Eric Church Celebrates Two Chart-Toppers At Double Down No. 1 Party

Pictured (L-R, back row): BMI’s Jody Williams, Sea Gayle Music’s JD Groover, Sony/ATV’s Josh Van Valkenburg, UMG Nashville’s Mike Dungan, BMI’s MaryAnn Keen, Little Louder Music’s Arturo Buenahora; (L-R, front row): co-writers Jeff Hyde, Bobby Pinson, Eric Church, Clint Daniels and Luke Dick. Photo: Anthony D’Angio

A very loved and revered Eric Church celebrated two No. 1 songs yesterday (Sept. 24) with his co-writers, industry friends and admirers at the Nashville airport. Presented by BMI and his label EMI Nashville, the chart-toppers commemorated were his “Round Here Buzz,” off his 2015 album Mr. Misunderstood and co-written with Jeff Hyde and Luke Dick, as well as his “Some Of It,” off his 2018 Desperate Man record, co-written with Hyde, Clint Daniels and Bobby Pinson. Producer Arturo Buenahora, Jr. was also in attendance, while Jay Joyce was not able to be there.

Church greeted an industry crowd flanked by two jets and Desperate Man road cases at an aircraft hangar on the outskirts of Nashville, a nod to both the film location of his “Desperate Man” music video as well as the cover image on the album.

BMI’s MaryAnn Keen served as the host for the event, and Jody Williams was the first to speak.

“Back in 2006, the sound of country music was starting to shift,” Williams said. “And the writers and the artists who were moving to town were a little more influenced by hip-hop music than they were by Haggard and Jones. But something else happened in 2006, just as radio was embracing the emerging wave of the new sound of country music, Eric Church sends up a flare with his first single ‘How ‘Bout You.’ And it barely cracked the Top 10, there was no one that remotely sounded like Eric.

“But it was the perfect time for this non-conformist to plant his flag and get about the business of not conforming to the current trend. Over time, Eric attracted a few like-minded songwriters, all in some way non-conformists themselves, who were perfect collaborators. Over the past 14 years, Eric has carved out his place in American music culture by being true to himself and surrounding himself with songwriters who are, like Eric, independent thinkers,” Williams praised.

Williams announced that Dick was celebrating his first of three No. 1 songs, Hyde’s fourth, Daniels’ third, and Pinson’s tenth; and that Church is up for Video, Album and Entertainer of the Year at this year’s CMA Awards. “I wouldn’t dare bet against Eric at the CMA’s this year,” Williams said.

Pinnacle Bank’s David Smith spoke, and announced that they had made a donation to St. Jude Children’s Hospital in honor of the songs.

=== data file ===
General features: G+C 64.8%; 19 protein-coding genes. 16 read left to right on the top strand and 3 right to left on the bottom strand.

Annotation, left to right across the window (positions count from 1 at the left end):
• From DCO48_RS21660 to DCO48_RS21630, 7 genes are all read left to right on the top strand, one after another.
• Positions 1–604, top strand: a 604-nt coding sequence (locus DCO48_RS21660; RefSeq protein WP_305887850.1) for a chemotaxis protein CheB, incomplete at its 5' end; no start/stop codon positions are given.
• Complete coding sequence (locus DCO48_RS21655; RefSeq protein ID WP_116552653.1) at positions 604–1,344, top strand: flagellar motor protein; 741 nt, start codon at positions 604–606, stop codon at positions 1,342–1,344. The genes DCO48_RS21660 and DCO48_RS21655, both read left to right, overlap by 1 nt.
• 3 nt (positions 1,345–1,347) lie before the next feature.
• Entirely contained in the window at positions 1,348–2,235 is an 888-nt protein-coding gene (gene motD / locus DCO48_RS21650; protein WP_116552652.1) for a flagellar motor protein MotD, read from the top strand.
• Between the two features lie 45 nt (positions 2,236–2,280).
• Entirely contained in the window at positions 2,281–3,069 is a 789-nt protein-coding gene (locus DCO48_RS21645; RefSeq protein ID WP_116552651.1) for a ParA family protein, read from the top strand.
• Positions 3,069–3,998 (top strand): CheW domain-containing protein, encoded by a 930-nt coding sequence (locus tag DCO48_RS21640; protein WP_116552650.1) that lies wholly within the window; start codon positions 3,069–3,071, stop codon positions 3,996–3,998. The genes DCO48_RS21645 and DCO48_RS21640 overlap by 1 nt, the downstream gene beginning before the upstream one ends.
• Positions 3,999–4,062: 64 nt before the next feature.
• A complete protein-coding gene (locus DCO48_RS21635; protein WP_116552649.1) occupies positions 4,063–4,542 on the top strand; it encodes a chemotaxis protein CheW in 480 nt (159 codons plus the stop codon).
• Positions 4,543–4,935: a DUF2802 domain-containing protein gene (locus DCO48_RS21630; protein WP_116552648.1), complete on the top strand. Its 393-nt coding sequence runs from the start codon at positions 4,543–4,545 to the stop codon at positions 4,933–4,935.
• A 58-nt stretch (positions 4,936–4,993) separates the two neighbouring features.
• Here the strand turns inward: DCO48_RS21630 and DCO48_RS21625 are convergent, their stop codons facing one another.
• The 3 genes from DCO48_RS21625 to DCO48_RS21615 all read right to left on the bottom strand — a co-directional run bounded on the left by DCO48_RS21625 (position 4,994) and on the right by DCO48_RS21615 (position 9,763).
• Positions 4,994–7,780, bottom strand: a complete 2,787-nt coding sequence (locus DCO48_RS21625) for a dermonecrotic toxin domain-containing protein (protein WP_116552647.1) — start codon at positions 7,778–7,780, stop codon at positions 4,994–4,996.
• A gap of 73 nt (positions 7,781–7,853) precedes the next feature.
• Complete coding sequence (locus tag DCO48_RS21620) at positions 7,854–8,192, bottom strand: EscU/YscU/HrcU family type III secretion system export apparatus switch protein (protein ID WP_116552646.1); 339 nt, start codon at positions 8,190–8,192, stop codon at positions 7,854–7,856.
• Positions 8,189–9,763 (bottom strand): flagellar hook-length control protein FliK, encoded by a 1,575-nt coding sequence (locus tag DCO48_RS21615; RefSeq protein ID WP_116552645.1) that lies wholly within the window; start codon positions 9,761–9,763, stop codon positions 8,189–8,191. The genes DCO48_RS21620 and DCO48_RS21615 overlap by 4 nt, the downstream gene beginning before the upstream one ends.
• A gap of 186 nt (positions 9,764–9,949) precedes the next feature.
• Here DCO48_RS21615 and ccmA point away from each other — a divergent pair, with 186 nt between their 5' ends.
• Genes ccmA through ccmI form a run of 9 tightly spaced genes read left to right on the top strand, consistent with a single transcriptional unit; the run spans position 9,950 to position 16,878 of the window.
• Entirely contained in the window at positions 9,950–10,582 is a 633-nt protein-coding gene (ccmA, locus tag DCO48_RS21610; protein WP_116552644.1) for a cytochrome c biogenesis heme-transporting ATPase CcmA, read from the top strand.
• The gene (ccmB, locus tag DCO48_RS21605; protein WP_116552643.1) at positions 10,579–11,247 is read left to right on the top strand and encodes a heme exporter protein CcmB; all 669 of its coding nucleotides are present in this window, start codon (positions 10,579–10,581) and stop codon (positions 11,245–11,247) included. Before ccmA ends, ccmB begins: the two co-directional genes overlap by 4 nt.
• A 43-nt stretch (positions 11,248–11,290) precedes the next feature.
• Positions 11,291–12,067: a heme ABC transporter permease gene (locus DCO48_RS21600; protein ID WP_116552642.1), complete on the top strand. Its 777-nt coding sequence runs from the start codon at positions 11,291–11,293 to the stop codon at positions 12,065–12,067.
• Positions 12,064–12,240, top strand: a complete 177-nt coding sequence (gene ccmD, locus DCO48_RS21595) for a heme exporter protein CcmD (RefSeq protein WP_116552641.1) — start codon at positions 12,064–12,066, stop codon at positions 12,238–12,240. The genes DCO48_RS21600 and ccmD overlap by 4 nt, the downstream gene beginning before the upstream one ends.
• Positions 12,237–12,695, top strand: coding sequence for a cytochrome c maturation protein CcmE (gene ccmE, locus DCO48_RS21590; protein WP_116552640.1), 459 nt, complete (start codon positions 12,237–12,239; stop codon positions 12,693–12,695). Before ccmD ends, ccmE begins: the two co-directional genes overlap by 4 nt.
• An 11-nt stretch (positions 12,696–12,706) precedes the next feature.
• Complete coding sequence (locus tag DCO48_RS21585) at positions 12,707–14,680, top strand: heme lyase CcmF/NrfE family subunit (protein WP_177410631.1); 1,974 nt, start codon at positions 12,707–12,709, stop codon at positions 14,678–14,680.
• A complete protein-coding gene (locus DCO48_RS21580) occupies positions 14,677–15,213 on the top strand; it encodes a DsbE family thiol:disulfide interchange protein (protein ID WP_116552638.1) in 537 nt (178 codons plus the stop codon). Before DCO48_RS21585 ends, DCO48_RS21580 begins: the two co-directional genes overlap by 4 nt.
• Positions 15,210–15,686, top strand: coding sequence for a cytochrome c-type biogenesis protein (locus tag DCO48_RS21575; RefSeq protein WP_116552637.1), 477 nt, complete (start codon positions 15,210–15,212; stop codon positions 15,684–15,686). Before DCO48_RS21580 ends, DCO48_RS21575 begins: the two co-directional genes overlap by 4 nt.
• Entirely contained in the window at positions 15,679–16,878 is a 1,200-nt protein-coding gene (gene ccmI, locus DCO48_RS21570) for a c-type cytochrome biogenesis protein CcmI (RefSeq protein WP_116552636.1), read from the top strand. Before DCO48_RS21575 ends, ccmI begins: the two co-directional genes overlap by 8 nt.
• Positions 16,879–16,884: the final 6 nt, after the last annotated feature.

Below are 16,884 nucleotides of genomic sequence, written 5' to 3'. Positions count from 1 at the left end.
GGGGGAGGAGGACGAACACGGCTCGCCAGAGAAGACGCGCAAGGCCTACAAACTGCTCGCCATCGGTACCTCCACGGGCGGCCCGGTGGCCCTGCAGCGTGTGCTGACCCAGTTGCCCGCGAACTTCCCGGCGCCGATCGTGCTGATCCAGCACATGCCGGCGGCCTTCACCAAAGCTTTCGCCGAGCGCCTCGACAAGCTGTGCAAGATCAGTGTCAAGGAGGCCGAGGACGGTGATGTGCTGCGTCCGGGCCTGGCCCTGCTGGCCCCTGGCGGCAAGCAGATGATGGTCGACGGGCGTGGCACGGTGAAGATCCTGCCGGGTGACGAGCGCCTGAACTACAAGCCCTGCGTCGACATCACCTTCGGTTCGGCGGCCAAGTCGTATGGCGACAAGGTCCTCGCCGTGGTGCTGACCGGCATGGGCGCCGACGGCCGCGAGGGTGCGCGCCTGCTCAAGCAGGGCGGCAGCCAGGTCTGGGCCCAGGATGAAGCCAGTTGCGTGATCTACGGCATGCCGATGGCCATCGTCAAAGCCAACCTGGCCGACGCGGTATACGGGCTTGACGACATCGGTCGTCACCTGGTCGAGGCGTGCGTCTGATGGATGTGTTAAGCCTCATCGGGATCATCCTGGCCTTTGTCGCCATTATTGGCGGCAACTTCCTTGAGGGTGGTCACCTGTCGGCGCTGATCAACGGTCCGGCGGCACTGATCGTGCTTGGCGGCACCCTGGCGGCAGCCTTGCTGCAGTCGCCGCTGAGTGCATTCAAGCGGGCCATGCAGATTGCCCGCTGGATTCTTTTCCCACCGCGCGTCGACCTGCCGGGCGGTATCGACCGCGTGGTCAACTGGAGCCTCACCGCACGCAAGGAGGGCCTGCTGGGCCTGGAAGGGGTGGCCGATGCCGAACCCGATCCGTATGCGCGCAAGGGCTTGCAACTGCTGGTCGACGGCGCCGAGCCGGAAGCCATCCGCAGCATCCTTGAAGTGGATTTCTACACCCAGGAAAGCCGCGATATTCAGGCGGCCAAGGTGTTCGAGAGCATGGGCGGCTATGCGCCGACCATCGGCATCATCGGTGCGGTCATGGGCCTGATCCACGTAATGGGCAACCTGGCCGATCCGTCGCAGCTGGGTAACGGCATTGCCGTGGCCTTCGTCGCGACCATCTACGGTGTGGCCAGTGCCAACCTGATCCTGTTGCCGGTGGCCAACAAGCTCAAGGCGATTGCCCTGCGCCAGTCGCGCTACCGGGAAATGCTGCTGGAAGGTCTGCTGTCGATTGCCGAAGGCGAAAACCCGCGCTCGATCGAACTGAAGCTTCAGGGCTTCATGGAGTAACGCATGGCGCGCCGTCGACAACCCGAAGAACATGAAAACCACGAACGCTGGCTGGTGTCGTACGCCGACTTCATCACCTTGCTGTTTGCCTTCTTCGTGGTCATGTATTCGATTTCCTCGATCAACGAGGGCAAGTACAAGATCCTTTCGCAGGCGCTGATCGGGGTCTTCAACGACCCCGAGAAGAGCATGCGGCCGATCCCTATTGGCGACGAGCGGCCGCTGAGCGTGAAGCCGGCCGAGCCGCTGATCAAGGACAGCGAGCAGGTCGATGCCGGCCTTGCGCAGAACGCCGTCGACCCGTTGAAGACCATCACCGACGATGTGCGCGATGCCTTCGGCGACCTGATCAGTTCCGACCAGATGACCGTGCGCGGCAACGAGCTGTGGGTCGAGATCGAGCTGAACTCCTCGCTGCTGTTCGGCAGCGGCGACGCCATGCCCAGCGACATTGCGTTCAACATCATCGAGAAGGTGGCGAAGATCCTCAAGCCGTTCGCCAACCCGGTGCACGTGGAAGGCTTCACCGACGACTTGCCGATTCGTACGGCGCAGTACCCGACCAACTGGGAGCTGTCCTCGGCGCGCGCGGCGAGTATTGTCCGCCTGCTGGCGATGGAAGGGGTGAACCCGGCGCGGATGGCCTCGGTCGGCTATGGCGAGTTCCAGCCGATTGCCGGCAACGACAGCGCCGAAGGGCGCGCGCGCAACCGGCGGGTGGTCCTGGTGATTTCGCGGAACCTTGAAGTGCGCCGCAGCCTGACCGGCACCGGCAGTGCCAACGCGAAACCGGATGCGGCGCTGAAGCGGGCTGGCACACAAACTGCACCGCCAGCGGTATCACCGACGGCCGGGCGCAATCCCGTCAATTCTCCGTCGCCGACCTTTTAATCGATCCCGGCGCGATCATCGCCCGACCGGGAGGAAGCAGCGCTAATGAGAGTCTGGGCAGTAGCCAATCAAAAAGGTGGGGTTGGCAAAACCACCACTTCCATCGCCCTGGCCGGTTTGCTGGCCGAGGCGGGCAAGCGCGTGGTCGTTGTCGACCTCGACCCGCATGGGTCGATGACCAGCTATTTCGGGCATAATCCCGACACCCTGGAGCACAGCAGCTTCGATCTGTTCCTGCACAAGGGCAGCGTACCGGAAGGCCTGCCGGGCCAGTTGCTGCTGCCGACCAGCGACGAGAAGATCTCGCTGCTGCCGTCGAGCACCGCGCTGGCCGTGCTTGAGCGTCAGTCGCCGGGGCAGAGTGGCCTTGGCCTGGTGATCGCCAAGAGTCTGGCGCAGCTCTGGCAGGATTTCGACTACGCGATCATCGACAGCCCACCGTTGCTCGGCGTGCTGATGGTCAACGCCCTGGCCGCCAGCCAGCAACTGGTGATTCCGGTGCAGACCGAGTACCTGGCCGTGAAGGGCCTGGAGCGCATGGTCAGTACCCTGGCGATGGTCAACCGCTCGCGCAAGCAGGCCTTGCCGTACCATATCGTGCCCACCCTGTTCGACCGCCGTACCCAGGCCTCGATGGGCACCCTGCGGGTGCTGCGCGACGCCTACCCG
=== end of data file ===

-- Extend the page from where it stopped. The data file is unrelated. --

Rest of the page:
Buenahora made sure to thank Perry Howard, who Buenahora says connected him to Church. “That’s what a good PRO will do, is they will fight for a writer to get a shot,” he said. Buenahora also thanked Sony/ATV’s future leader, Rusty Gaston, and let him know that Little Louder was for sale for $54 million.

“But this day is not about any of that,” Buenahora said with a smile. “It’s about the songwriters. While I don’t publish all these guys, I’m really excited for all of them. Our company is a six year-old company now, and we’ve got a long ways to go, but we are doing big things. We’ve tried to establish our reputation as having good songs, maybe not songs for everyone, but I wouldn’t trade my guys for any other roster in town. We are the freaks and geeks, and that’s how we like it.

“Lastly, I’ve got to say to my partner Eric Church, the journey has been amazing, we’re still climbing. These things are hard. Eric Church does not deliver easy radio songs. Royce [Risser], Jimmy [Rector], I know you guys know that, so let me say thank you for all that you do getting Eric Church songs on the radio,” Buenahora concluded.

SeaGayle’s newly promoted JD Groover was honored that his first No. 1 party he has spoken at was an Eric Church celebration. “Eric is one of the best songwriters this town has ever seen. Sea Gayle is honored to be a part of this song.

“I got Bobby Pinson right here,” said Groover. “Ten No. 1s, third one this year. Bobby’s one of the most talented humans I’ve gotten to work with. At the show at Nissan, I got to watch Clint and Bobby hug each other while ‘Some Of It’ was being played. That was some the coolest shit I’ve ever seen.”

Groover made sure to thank Church and the UMG Nashville radio promotion staff.

Pictured (L-R): Sea Gayle Music’s Brandon Gregg, Emily Witters and Marc Driskill; co-writers Bobby Pinson, Eric Church and Clint Daniels; Sea Gayle Music’s JD Groover and Kim Wiggins. Photo: Anthony D’Angio

Sony/ATV’s Josh Van Valkenburg repeated the praises of Church. “It’s such a special thing when you get to work with a once in a generational talent like Eric Church. He’s a man that does not come around very often.